The Utah Campaign to Abolish Nuclear Weapons is a collection of concerned citizens who join a growing and diverse group of leaders and fellow citizens from across the political spectrum who believe that now is the time for the United States to lead the world in nuclear non-proliferation and disarmament. United Nations Association of Utah seeks to heighten public awareness and increase knowledge of global issues and build support for constructive national policies on global concerns.

Fox will speak at the following public events (all are free and open to the public):

Saturday, Jan. 20, 6:30 pm, “Remembering Downwinders” at Congregation Kol Ami, 2425 E. Heritage Way, approximately 2720 South (just south of I-80).   Kate MacLeod will also be featured in this program, along with candle lighting and sharing of stories.

Sunday, January 21, 1:30 pm, “Bearing Witness: Retelling the Past in Pursuit of Social Justice” talk, potluck lunch at 1, St. Marks, Deans Hall, 231 East 100 South.  

Monday, January 22 11 am, “Stories from Downwind: Investigating the Nuclear West” talk at 11:00 am at Utah Valley University, Classroom Building room 317.

Monday, January 22 3-5 pm, Tea with the Author, Jane’s House. A chance to ask in-depth questions and share stories at length. 444 E 200 S.

Tuesday, January 23, 12:30 pm, “From Personal Narrative to Policy: Downwind Stories Shifting the Status Quo” Pizza and Politics with the Hinckley Institute of Politics, 332 S. 1400 East, Building 72, room 102 (The Old Law College Moot Courtroom).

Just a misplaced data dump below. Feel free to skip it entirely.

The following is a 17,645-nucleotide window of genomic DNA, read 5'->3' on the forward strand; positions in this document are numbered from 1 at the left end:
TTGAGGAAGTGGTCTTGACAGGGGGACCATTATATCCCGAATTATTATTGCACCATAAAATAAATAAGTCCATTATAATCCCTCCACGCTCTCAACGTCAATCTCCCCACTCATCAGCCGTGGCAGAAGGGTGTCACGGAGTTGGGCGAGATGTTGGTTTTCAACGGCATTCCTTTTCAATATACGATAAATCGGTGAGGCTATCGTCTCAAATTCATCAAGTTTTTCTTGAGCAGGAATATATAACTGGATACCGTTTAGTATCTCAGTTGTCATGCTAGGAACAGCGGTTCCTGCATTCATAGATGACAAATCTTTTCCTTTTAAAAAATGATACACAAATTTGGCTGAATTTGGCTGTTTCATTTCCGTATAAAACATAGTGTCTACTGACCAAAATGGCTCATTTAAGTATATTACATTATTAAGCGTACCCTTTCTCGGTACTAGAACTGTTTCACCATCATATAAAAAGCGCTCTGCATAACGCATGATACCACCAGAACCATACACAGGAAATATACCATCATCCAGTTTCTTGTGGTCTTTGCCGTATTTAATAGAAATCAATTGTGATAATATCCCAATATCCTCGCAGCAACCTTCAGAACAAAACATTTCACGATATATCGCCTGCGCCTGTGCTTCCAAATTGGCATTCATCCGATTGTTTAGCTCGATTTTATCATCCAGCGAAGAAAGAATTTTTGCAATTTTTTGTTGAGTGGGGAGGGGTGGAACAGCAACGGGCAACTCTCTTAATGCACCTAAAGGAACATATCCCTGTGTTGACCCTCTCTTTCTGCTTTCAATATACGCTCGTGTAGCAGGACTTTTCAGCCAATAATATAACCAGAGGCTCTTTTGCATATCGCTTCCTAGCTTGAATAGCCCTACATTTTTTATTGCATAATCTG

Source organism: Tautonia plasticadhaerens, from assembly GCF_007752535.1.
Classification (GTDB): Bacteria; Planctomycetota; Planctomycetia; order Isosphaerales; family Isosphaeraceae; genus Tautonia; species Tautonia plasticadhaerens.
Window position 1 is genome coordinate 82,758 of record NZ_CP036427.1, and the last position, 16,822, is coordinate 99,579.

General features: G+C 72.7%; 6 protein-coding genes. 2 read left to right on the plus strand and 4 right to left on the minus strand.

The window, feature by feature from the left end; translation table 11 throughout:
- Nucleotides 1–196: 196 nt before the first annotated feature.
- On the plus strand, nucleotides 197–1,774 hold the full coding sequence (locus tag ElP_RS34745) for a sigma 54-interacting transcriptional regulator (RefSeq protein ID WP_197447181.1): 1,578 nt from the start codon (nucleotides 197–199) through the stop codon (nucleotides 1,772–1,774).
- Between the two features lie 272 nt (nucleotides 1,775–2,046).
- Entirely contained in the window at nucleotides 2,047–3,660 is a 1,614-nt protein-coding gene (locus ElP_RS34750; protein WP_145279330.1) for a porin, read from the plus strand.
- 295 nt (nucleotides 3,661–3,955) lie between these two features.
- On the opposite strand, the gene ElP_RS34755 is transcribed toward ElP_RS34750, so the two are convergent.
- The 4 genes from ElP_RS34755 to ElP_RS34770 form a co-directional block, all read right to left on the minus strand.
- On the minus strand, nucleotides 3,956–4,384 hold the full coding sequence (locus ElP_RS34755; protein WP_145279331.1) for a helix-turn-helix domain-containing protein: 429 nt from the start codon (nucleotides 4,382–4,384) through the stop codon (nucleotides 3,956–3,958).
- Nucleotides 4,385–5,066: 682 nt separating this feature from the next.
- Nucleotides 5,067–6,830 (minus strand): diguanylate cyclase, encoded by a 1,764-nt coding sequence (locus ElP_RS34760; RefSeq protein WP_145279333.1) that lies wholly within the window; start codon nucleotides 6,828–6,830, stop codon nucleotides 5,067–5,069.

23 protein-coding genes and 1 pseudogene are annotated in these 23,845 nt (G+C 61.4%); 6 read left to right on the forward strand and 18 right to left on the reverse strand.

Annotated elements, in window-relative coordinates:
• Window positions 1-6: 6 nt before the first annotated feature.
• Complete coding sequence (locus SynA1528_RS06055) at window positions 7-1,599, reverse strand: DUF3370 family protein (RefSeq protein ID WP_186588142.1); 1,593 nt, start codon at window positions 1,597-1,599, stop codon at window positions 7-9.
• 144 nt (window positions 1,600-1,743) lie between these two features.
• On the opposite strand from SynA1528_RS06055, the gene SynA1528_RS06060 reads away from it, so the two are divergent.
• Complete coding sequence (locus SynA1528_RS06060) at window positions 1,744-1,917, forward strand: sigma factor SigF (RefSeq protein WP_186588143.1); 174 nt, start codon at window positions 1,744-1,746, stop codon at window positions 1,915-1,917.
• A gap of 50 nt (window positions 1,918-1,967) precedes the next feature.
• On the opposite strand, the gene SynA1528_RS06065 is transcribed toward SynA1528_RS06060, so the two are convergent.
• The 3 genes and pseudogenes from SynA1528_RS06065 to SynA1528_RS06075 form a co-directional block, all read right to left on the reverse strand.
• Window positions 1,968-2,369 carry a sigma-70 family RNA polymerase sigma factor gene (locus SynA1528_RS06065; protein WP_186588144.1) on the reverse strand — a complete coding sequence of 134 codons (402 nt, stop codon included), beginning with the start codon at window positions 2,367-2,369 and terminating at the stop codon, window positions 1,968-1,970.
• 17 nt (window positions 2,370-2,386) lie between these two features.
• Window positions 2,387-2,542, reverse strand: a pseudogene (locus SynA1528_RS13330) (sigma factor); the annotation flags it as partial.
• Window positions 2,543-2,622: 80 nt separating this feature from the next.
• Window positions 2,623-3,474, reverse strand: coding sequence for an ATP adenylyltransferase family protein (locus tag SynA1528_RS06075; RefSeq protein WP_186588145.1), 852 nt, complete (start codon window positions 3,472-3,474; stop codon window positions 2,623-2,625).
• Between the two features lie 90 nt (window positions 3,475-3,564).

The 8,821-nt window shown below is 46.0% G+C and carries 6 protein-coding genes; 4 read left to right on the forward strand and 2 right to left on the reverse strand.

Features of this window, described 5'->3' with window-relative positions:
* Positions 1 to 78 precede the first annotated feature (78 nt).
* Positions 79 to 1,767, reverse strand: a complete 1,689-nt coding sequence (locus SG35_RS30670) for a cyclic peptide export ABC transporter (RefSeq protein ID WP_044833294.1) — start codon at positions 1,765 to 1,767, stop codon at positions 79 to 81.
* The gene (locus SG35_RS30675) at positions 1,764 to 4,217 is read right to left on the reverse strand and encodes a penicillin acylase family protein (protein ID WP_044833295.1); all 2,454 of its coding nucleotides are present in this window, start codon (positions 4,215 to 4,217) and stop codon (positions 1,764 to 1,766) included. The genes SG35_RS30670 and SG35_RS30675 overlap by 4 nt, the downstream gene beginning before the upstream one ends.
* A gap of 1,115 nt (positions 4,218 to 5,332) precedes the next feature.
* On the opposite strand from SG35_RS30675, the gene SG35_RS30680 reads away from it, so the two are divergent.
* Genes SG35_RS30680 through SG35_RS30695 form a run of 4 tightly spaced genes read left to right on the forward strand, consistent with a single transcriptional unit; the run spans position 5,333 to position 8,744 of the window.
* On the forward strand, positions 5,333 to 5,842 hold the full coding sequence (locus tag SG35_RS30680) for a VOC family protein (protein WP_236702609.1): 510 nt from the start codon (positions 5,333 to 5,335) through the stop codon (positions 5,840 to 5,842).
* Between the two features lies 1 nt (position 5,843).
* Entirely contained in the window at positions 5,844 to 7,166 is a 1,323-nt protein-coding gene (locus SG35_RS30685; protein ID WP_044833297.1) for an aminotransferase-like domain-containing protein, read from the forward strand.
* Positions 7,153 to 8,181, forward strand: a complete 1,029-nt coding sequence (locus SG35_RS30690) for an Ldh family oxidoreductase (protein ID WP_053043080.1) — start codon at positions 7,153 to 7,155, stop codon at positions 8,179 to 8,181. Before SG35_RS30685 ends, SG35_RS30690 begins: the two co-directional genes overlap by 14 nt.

Tuesday, January 23, 7 pm, “Raising our Voices Downwind: Citizen Narratives as a Force for Nuclear Policy Change.” United Nations Association of Utah, talk at Millcreek Community Center and Library, 2266 E. Evergreen Ave.

# # #

If you would like more information about any of these events please contact Deb Sawyer of UCAN at or Sarah Fox at 206 930 3921, email at


News: No fines for spilling radioactive sludge


Cheyenne, Wyo. • The agency that regulates the U.S. nuclear industry will not fine a Canadian uranium mining company for twice spilling low-level radioactive sludge outside a Utah waste disposal facility, giving the company credit for efforts to prevent the problem from recurring.

Saskatoon, Canada-based Cameco faced a $35,000 fine from the Nuclear Regulatory Commission. Commission officials told Cameco they won't seek a fine in part because the company plans in the future to store the barium sulfate sludge in bags within the trucks.

"However, significant violations in the future could result in a civil penalty," NRC Deputy Regional Administrator Scott Morris wrote the company June 29.

To read more, click here



  1. The governor raises an appropriate concern. EnergySolutions have been buying political capitals to advance their for-profit interests. They are not forthcoming about radiation risks for ordinary citizens. If you live in Utah and love your state, we should raise a serious concern about EnergySolutions’ conduct.

  2. This is one of the reasons the tapwater that killed my dad & gave me tongue cancer was so radioactive. “Well” water in the Great Basin can be very, very, deadly.